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Colorado Avalanche Top 25 Under 25 Number Four: Samuel Girard

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Sam Girard is a real boy now!

Colorado Avalanche vs San Jose Sharks game six
DENVER, C0 - MAY 06: Colorado Avalanche left wing Gabriel Landeskog (92), left, celebrates his overtime game-winning goal against the San Jose Sharks with teammate Colorado Avalanche defenseman Samuel Girard (49) at the Pepsi Center during the game six of the Stanley Cup Western Conference semifinals May 06, 2019. The Avalanche won 4-3.
Photo by Andy Cross/MediaNews Group/The Denver Post via Getty Images

The Top 25 Under 25 is a collaboration by members of the Mile High Hockey community. Eleven writers and 480 readers ranked players under the age of 25 as of September 1, 2019 in the Colorado Avalanche organization. Each participant used their own metric of current ability and production against future projection to rank each player. Now, we’ll count down each of the 25 players ranked.

Two full NHL seasons into his career with the Colorado Avalanche and Samuel Girard has solidified himself in the top-four of the defense corps. After taking another step forward, the lefty defenseman who came over in the Matt Duchene trade has seen himself take on tougher competition and still be the puck-moving presence on the back end that the Avalanche need.

Voting

The votes are pretty consensus on Girard. He’s the number four guy behind the trio we will reveal in the coming three days. I’m sure you can guess who they care by now. Thanks to his experience in the NHL and vital role on the back end, he beat out the hot new phenoms Bowen Byram and Alex Newhook while keeping ahead of fellow 2017-draftee Tyson Jost, who is still looking to solidify his place on a scoring line in the NHL. Both he and Girard are only 21-years-old still and will be until the spring so there is still a lot of growth to be had from these prospects.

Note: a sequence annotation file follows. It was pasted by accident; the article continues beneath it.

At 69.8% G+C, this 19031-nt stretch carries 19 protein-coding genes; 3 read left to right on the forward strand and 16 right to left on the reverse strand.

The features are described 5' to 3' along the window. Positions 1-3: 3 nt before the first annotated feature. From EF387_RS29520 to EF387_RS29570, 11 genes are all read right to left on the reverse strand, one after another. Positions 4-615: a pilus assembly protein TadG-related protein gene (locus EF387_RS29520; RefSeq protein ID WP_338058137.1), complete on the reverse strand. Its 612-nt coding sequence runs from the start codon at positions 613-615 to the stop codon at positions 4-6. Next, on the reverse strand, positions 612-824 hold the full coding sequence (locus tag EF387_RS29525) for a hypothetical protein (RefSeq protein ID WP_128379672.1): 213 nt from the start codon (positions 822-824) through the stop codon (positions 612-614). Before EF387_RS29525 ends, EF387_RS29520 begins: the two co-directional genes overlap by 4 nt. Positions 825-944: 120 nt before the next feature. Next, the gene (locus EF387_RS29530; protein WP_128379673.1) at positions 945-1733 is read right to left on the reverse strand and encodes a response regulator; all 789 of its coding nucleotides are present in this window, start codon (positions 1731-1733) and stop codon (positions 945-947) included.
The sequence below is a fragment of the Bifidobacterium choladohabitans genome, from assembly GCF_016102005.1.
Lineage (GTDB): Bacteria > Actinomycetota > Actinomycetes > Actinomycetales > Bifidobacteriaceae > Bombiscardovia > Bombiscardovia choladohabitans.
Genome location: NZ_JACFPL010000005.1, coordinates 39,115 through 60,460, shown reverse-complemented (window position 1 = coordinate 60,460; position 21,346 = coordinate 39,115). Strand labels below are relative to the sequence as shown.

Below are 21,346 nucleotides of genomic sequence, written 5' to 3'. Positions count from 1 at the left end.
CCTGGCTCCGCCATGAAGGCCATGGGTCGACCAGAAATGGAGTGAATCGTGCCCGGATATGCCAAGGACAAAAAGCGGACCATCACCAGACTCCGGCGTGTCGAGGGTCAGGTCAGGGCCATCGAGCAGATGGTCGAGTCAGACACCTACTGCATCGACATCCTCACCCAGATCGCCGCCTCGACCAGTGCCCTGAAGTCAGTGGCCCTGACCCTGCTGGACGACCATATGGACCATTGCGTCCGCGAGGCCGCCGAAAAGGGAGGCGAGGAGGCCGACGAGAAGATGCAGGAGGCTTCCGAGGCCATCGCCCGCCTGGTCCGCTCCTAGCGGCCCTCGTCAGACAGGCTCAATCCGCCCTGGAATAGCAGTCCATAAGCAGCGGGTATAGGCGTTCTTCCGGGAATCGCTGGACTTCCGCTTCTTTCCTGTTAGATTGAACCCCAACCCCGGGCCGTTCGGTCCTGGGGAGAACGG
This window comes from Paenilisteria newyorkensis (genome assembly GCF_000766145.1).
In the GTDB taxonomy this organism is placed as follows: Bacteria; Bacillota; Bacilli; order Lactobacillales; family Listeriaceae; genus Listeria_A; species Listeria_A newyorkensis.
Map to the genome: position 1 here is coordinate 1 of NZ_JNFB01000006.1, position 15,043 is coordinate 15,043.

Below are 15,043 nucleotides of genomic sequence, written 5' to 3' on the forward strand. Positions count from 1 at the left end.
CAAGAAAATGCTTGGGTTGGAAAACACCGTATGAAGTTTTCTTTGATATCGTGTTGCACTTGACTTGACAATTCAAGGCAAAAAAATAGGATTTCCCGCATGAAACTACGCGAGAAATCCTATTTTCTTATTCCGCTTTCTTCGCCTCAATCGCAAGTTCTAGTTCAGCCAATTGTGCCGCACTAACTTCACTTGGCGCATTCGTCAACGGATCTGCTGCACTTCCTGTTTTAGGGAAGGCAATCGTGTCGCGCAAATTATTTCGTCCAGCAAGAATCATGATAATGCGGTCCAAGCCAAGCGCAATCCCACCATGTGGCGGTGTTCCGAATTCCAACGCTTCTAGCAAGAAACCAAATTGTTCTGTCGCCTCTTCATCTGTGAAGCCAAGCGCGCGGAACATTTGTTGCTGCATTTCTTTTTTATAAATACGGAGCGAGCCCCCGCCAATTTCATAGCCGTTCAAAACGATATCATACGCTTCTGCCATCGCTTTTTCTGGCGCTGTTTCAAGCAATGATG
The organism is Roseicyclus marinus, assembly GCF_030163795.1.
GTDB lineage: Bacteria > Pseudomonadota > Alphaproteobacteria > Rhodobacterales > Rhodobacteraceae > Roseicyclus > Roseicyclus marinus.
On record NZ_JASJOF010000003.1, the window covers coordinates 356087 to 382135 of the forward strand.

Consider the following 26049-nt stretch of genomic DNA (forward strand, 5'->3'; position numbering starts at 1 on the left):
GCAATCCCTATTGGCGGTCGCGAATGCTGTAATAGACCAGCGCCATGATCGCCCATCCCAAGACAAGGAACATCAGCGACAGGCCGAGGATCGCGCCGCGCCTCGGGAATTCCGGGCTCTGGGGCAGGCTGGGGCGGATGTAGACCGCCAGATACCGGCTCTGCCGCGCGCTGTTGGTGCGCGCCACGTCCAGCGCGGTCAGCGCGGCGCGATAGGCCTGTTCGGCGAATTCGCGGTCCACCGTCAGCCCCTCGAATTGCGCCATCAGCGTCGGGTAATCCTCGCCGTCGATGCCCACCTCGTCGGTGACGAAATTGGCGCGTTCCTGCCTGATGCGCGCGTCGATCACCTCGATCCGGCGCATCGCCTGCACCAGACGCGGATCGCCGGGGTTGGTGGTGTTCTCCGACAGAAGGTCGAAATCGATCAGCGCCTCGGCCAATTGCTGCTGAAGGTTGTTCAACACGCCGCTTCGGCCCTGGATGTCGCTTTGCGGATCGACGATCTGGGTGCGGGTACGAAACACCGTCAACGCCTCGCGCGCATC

Some of the voters were a little lower on Girard, going instead for the new hotness from the latest draft, but after averaging out the results, Girard came out on top and solidly in fourth. The readers also agree with our placement so that’s good, too.

Stepping Up

Between 2017-18 and 2018-19, Girard took a massive step in the quality of competition he faced on a night-to-night basis. In his first year with the club, he spent most of his time with Patrik Nemeth and did not put up good numbers next to the now-absent depth defenseman. Last season however, Girard spent most of his season with the number one guy, Erik Johnson, on the top pair. They played against the other teams’ top sixes and Girard especially spent a lot of time with the Nathan MacKinnon line.

In the playoffs, with Johnson and Cole struggling to stay healthy, Girard was shifted to a role with college superstar Cale Makar, creating an offensively explosive third pair. Credit goes to Barrie for having such a great playoffs, leading the team in ice time next to Nikita Zadorov. The two had positive shot differentials in every category and allowed the injured second pair to take on less of a role. It also allowed us to have a glimpse of the future with that third pair.

With Tyson Barrie now in Toronto after the trade for Nazem Kadri at forward, Girardi and Makar seem poised to take their third pair talents up a level once again. There’s a chance they get split up, depending on how Makar handles the minutes and if Johnson and Ian Cole are what they were before their injuries. With the two veteran defensemen out for the first three months, it’ll be really interesting to see whether the two youngsters can carry the team offensively from the back end. Girard especially since he’s already done it as the number two.

Scouting Report

Defensive ability

Going back to the regular season, for a 20-year-old to put up even shot rates — with positive defensive numbers — on the top pair, that’s impressive. Yes, I know he was near the bottom relative to the Avs’ top-six, but that doesn’t mean he failed. Last year was a chance to see whether Girard could swim in a top role, and he showed that he could handle the minutes and not get shelled for a full season. If he can build on that — and he likely will with his talent — he will only move up the rankings over time.